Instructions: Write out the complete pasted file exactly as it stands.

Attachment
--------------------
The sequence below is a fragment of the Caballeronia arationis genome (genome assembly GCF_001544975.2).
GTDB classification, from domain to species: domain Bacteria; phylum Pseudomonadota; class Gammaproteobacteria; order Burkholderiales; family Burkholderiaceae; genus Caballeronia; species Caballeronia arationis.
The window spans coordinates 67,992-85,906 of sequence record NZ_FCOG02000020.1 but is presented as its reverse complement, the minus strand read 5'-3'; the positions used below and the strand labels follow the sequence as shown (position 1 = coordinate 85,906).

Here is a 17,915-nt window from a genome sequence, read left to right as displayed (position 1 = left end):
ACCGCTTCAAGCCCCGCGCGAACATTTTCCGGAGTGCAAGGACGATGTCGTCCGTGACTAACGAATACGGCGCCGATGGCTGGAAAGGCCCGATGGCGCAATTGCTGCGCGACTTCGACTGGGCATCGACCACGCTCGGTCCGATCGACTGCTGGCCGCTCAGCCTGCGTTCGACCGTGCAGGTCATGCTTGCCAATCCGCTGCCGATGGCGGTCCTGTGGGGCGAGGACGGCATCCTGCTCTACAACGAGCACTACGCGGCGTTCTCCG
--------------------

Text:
The sequence below is a fragment of the Caballeronia arationis genome (genome assembly GCF_001544975.2).
GTDB classification, from domain to species: domain Bacteria; phylum Pseudomonadota; class Gammaproteobacteria; order Burkholderiales; family Burkholderiaceae; genus Caballeronia; species Caballeronia arationis.
The window spans coordinates 67,992-85,906 of sequence record NZ_FCOG02000020.1 but is presented as its reverse complement, the minus strand read 5'-3'; the positions used below and the strand labels follow the sequence as shown (position 1 = coordinate 85,906).

Here is a 17,915-nt window from a genome sequence, read left to right as displayed (position 1 = left end):
ACCGCTTCAAGCCCCGCGCGAACATTTTCCGGAGTGCAAGGACGATGTCGTCCGTGACTAACGAATACGGCGCCGATGGCTGGAAAGGCCCGATGGCGCAATTGCTGCGCGACTTCGACTGGGCATCGACCACGCTCGGTCCGATCGACTGCTGGCCGCTCAGCCTGCGTTCGACCGTGCAGGTCATGCTTGCCAATCCGCTGCCGATGGCGGTCCTGTGGGGCGAGGACGGCATCCTGCTCTACAACGAGCACTACGCGGCGTTCTCCG